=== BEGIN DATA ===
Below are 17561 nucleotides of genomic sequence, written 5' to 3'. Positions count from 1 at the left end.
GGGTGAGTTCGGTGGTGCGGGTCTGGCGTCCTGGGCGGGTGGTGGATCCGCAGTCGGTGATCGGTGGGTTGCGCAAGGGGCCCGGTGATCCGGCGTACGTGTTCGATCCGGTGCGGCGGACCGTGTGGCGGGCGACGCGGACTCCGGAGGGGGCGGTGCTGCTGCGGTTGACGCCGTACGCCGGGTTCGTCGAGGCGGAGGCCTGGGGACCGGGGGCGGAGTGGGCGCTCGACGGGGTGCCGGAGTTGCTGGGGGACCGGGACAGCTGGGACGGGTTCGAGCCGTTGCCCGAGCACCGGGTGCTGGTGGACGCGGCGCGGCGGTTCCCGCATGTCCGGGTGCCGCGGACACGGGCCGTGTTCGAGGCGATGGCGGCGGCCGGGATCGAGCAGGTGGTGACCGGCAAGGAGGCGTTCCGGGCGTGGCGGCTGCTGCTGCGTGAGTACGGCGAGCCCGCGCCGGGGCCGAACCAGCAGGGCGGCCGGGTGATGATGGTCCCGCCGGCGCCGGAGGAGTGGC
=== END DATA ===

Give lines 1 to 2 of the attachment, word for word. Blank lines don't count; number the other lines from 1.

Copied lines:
Below are 17561 nucleotides of genomic sequence, written 5' to 3'. Positions count from 1 at the left end.
GGGTGAGTTCGGTGGTGCGGGTCTGGCGTCCTGGGCGGGTGGTGGATCCGCAGTCGGTGATCGGTGGGTTGCGCAAGGGGCCCGGTGATCCGGCGTACGTGTTCGATCCGGTGCGGCGGACCGTGTGGCGGGCGACGCGGACTCCGGAGGGGGCGGTGCTGCTGCGGTTGACGCCGTACGCCGGGTTCGTCGAGGCGGAGGCCTGGGGACCGGGGGCGGAGTGGGCGCTCGACGGGGTGCCGGAGTTGCTGGGGGACCGGGACAGCTGGGACGGGTTCGAGCCGTTGCCCGAGCACCGGGTGCTGGTGGACGCGGCGCGGCGGTTCCCGCATGTCCGGGTGCCGCGGACACGGGCCGTGTTCGAGGCGATGGCGGCGGCCGGGATCGAGCAGGTGGTGACCGGCAAGGAGGCGTTCCGGGCGTGGCGGCTGCTGCTGCGTGAGTACGGCGAGCCCGCGCCGGGGCCGAACCAGCAGGGCGGCCGGGTGATGATGGTCCCGCCGGCGCCGGAGGAGTGGC